Wed. Nov 29th, 2023
5 Facts About Ontario Trilliums

Today’s post comes from Assistant Zone Ecologist Pilar Manorome.

Spring is probably my favorite season as it brings new life to our parks in the form of migrating birds and emerging spring mayflies, giving our forests their long-awaited splashes of vibrant color and contrast.

Most people know the White Trillium, also known as Wake Robin or Large-leaved Trillium, as the provincial flower of Ontario. This is the flower that appears in many of our provincial documents, from the health card to the driving license.

Here are the top five fun facts about this iconic Ontario species:

1. Three is the magic number of trilliums

White Trilliums at ArrowheadPP

They have three broad leaves, three small green sepals, three petals and a three-section sheath. Even the name of your gender, triomessrefers to this phenomenon.

2. Trillium seeds are mainly dispersed by ants.

This method of dispersal is known as myrmecochory (try saying that three times fast!).

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ant on trillium

Ants are attracted to the protein-rich elaiosome of trillium seeds, which they eat after carrying the whole seed to their nests. The actual seeds are not damaged during this process and are then discarded to grow a new plant.

3. White Trillium is the favorite food of White-tailed Deer

White-tailed deerWhite-tailed deer

In fact, many of our provincial parks use annual trillium surveys to understand the white-tailed deer population and its effect on the understory biodiversity of our forest.

4. If you choose a trillium, the plant may not have enough energy to survive through the winter.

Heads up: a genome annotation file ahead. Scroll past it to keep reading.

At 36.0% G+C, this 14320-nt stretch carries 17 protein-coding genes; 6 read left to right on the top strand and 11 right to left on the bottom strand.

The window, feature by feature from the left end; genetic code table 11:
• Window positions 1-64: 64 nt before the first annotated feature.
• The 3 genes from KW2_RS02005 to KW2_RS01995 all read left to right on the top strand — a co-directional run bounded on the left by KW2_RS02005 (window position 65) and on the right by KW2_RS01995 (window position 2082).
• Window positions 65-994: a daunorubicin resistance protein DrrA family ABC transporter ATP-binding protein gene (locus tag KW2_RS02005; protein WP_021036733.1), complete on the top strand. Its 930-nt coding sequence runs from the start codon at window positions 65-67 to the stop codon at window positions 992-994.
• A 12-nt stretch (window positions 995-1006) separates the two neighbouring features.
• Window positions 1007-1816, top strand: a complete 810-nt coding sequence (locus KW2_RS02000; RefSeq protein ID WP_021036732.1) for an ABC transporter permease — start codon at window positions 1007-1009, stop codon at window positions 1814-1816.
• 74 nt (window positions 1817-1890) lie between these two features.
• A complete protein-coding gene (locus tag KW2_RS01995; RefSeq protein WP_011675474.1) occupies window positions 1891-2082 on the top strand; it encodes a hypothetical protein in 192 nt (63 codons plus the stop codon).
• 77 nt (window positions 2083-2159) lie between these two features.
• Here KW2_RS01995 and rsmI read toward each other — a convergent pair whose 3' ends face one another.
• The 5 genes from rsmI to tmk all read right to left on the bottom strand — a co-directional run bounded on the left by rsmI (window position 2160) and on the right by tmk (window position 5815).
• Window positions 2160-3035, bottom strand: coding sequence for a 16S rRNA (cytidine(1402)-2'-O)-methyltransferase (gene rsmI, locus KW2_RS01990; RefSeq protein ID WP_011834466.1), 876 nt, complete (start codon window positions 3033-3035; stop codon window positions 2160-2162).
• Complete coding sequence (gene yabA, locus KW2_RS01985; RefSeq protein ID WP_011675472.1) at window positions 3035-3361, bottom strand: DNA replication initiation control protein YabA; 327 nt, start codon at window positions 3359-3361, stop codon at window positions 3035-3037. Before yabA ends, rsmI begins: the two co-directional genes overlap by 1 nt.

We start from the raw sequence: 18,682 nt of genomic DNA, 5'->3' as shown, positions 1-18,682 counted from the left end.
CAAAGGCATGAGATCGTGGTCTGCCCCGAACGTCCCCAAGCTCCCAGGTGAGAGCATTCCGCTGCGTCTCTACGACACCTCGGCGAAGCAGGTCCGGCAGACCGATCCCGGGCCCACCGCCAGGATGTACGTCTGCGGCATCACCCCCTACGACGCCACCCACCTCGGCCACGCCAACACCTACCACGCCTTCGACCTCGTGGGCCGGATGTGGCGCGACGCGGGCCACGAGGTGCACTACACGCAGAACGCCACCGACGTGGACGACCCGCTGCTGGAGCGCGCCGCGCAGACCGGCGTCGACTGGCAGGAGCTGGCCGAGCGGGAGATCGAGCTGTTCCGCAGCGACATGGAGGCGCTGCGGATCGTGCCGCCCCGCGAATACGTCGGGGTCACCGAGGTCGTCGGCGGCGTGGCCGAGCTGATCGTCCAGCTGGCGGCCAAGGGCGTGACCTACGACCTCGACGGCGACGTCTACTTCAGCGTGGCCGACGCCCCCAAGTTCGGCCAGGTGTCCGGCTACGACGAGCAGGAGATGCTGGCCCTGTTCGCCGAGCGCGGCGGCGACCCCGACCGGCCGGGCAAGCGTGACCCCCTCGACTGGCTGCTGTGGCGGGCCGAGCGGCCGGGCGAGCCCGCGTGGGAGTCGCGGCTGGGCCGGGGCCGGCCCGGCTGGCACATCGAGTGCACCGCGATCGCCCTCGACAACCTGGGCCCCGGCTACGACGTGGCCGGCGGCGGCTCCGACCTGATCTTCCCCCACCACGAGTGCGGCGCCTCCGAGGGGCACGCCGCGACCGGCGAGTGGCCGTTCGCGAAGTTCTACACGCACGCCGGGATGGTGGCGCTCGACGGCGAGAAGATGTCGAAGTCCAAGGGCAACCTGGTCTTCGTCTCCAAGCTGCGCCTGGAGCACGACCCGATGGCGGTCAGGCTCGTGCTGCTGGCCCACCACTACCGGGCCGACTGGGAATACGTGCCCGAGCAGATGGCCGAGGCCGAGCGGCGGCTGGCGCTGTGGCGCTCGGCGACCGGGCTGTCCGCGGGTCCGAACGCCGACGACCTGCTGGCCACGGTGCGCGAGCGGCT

As a spring ephemeral, trilliums have a few weeks in the spring to gather as much sunlight and nutrients as possible so they can survive the rest of the year.

If you choose a trillium at the height of its blooming glory, it may not be able to gather enough resources to survive.

5. There are five native species of trillium found in Ontario.

They are: White Trillium, Red Trillium, Painted Trillium, Fallen Trillium and Nodding Trillium.

Painted trillium along Lookout Trail AlgonquinPPpainted trillium

All are found in the understory of rich, deciduous or mixed forests. The Drooping Trillium is actually an at-risk species here in Ontario primarily due to habitat loss and degradation.

Would you like to take a walk through the trillium in spring?

All of these parks have beautiful displays of spring trilliums:

Awenda Provincial Park

Open all year long

trillionsThe Awenda Nipissing Trail

Protecting 2,900 hectares of woodland on the southern coast of Georgian Bay, Awenda offers a wonderful variety of walking routes.

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Earl Rowe Provincial Park

Open all year long

red trillium at Earl Rowe

Just north of Newmarket, Earl Rowe is a lovely place to walk with lovely walking trails, including an accessible paved trail.

Arrowhead Provincial Park

Open all year long

Woman admiring a trillium flower along the Stubb's Falls trail

Located just outside of Huntsville, Arrowhead’s 9 miles of hiking trails are beautiful in the spring.

Rondeau Provincial Park

Open all year long

visitors photographing trilliums

This popular park sits on the shores of Lake Erie and its trails pass through a variety of ecosystems, all beautiful in spring.

Brontë Creek Provincial Park

Open all year long

trilliums growing near the tree

Located in Oakville, Bronte Creek features five great hiking trails that showcase the park’s natural beauty.

Mark S. Burnham Provincial Park

Opens May 5, 2023

trillionsTrilliums on the Mark S Burnham Trail

This Peterborough day-use park is ideal for a quiet walk in the woods or a family picnic.

Six Mile Lake Provincial Park

Opens May 12, 2023


You can see White Trilliums at the Six Mile campground and trails. Visit Hardy Lake Provincial Park, a great place to hike and see the beautiful Painted Trillium along its trails.

Grundy Lake Provincial Park

Opens May 12, 2023


Grundy Lake is home to an abundance of spring wildflowers! Both red and white Trillium are showing up at park campgrounds and trails.

Restoule Provincial Park

Opens May 19, 2023


Red trilliums and white trilliums can be found growing in Restoule, taking advantage of the extra light that reaches the ground before the forest leaves appear in all their green glory.